Winnie Karanja recalls that years ago, when she was a high school student, she was one of only two women of color in one of her computer programming classes.
But Karanja, who earned her undergraduate degree in Childhood Education from the University of Aberystwyth in Wales and a Masters in Development and Economics from the London School of Economics and Political Science, knew creativity and ideas that she and her peers from similar backgrounds could bring to the table. — where history has not always spared places. Karanja has also spent time as a freelancer in the tech industry.
Karanja went on to found Maydm, a Madison-based nonprofit that provides girls and youth of color in grades 6 through 12 with training to prepare them for the tech industry. She held this position for seven years until her next entrepreneurial endeavor – Represented Collective.
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Launching in 2021, media company Madison aims to create projects that not only highlight how women and people of color have contributed to the historically white and male-dominated fields of science, technology, of engineering and mathematics, but also increase inclusiveness and accessibility in STEM fields.
“In 2020, there was a lot of awareness of racial inequality in the community,” Karanja said of her reasoning for embarking on founding Represented Collective. “So many disparities have been brought to light. I thought, “I can go out and do something bigger”…what I was trying to do wasn’t done yet.
People of color, especially blacks and Hispanics, continued to be underrepresented in STEM fields compared to their white counterparts in 2021, according to the Pew Research Center. Across all STEM jobs, groups make up about 9% of the workforce, compared to 67% white. Women are also disproportionately represented in computer science and engineering, as they constitute 25% and 15% of these industries respectively.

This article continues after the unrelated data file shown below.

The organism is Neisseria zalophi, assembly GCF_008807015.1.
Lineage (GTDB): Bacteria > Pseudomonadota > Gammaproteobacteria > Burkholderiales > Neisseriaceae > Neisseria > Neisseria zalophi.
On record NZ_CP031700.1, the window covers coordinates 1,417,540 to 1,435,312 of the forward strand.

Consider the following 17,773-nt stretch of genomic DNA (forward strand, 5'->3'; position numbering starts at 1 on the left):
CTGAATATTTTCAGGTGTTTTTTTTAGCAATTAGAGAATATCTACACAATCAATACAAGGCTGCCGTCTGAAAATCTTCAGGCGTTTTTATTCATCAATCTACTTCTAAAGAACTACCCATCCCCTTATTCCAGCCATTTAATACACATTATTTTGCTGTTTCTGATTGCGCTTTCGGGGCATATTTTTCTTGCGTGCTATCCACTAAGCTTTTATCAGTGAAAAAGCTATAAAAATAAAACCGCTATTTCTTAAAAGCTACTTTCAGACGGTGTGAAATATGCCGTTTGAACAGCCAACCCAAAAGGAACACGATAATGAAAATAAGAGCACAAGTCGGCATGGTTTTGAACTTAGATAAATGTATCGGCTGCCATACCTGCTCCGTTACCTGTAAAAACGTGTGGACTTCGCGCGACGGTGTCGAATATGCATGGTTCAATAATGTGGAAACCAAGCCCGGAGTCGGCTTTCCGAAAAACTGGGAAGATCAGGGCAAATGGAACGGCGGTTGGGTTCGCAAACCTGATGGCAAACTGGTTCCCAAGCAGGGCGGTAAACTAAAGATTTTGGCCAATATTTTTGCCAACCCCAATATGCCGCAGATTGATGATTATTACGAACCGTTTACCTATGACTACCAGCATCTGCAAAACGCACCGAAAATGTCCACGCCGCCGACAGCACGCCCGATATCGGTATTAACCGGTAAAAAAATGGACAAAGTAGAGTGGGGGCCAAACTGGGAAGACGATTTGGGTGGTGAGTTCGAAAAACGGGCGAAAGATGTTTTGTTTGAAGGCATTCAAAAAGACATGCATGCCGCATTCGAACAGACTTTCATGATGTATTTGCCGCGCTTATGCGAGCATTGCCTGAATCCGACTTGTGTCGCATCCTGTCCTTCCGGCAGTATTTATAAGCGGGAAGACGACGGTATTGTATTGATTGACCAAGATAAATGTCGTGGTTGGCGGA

Now, thanks in part to a $5 million UW-Madison grant to help fight racism in higher education, Represented Collective has launched a project called “Legendary” — some of the money funds an exhibit interactive at nine Dane County libraries that spotlights women who have made STEM history but have not been celebrated for their accomplishments as much as their male counterparts.
One figure is Alice Ball, a black chemist who developed the first successful treatment for people suffering from leprosy, a deadly skin disease, in the early 1900s.
The exhibit, in recognition of Women’s History Month and on view through April 9, features profiles of each of the 41 personalities and is based on a collection of 56 handcrafted illustrated portrait and biographical cards that highlight the achievements of each woman. People can purchase the card game from the Represented Collective website for $40.
At the Monona Public Library earlier this month, Represented Collective Project Manager Sarah Gamalinda tested the exhibit’s interactivity ahead of its March 11 launch.
It not only includes character profiles on display throughout the library, but also QR codes that visitors can scan to answer critical thinking questions and participate in polls. Exhibitors can also place flowers for their favorite historical figures, she said.
Answers to questions and polls will be included in a panel later this spring, Karanja said, where local STEM experts are expected to discuss how each industry can be fairer. Plans for the event are still being finalized, she said.
Going forward, Karanja envisions Represented Collective working with STEM companies to raise awareness of what equity looks like in each sector.
The company plans to launch a podcast series soon and is filming a documentary, she said.
A “leaky pipeline”
Karanja pointed to a recent report by the Lydia Foundation and the Geena Davis Institute on gender in media that notes a ‘leaky pipeline’ in STEM fields – girls and women are dropping out of STEM career paths at various points. social and educational development.
This is partly because of how the media portrays women in STEM, she said, and Represented Collective aims to help undo that.
According to the report, around 37.1% of women have appeared as STEM professionals in the media, compared to 62.9% of men.
In terms of race, 71.2% of workers were likely to be white, compared to 16.7% black, 5.6% Asian, 3.9% Hispanic and other groups.
Data from the Pew Research Center from 2021 further indicates that pay gaps continue to persist in STEM fields for women and people of color.
The median salary of women in STEM is 74% of the salary of men in the same discipline – $66,200 per year compared to $90,000. Black and Hispanic employees also earn 78% and 83% of typical white worker wages in STEM.
Photos: Office space in Madison